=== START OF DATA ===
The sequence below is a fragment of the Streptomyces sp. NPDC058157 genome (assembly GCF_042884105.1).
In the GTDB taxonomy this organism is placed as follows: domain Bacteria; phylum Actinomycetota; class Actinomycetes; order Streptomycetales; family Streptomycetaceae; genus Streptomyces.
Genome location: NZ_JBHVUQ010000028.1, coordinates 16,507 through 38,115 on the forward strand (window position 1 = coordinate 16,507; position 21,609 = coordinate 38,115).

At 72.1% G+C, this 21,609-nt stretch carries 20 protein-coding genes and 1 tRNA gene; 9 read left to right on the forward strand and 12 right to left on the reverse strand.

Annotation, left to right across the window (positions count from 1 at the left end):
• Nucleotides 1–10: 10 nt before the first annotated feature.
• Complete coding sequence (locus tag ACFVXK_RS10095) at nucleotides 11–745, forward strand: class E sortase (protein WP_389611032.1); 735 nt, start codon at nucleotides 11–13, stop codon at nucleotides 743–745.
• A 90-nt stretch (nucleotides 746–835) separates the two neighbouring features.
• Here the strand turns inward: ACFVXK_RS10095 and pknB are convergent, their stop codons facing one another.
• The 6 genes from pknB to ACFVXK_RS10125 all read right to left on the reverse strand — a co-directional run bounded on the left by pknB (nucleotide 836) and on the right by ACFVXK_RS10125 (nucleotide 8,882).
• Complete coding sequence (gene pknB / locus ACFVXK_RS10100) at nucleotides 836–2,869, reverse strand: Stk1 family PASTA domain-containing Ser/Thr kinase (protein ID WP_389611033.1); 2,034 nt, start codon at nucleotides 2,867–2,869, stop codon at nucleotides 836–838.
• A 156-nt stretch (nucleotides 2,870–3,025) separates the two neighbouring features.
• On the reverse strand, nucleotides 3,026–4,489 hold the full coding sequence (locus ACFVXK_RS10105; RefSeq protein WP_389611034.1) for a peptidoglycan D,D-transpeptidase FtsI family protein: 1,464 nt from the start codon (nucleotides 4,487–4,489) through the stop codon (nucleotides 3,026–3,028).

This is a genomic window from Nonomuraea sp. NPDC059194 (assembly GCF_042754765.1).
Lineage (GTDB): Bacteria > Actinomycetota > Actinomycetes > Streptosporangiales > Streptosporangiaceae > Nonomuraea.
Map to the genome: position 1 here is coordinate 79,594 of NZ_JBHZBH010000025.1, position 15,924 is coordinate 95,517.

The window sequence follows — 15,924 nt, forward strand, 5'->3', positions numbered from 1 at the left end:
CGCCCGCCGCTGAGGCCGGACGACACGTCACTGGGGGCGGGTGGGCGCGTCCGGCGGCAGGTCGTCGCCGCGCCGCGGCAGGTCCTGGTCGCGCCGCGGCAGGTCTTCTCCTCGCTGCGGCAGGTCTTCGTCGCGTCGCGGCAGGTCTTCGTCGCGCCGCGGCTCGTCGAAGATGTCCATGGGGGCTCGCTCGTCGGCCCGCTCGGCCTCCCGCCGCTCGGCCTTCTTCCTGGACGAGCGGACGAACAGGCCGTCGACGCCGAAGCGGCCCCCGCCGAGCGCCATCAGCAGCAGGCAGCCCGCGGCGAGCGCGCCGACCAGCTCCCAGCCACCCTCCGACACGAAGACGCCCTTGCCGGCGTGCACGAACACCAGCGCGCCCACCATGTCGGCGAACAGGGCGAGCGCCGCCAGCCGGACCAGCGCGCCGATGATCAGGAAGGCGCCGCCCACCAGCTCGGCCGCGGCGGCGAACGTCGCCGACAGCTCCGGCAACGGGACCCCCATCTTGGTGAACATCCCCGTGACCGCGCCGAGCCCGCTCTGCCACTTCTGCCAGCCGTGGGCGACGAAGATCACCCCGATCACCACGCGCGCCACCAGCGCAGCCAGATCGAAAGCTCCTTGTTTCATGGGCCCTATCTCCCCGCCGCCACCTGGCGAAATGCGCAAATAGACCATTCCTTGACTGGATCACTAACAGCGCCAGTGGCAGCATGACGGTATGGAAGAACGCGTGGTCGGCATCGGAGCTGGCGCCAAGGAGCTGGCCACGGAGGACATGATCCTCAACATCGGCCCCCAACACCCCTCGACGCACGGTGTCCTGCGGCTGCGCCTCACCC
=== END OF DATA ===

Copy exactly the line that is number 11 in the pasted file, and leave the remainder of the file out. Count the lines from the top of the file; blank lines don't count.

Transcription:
• Complete coding sequence (gene pknB / locus ACFVXK_RS10100) at nucleotides 836–2,869, reverse strand: Stk1 family PASTA domain-containing Ser/Thr kinase (protein ID WP_389611033.1); 2,034 nt, start codon at nucleotides 2,867–2,869, stop codon at nucleotides 836–838.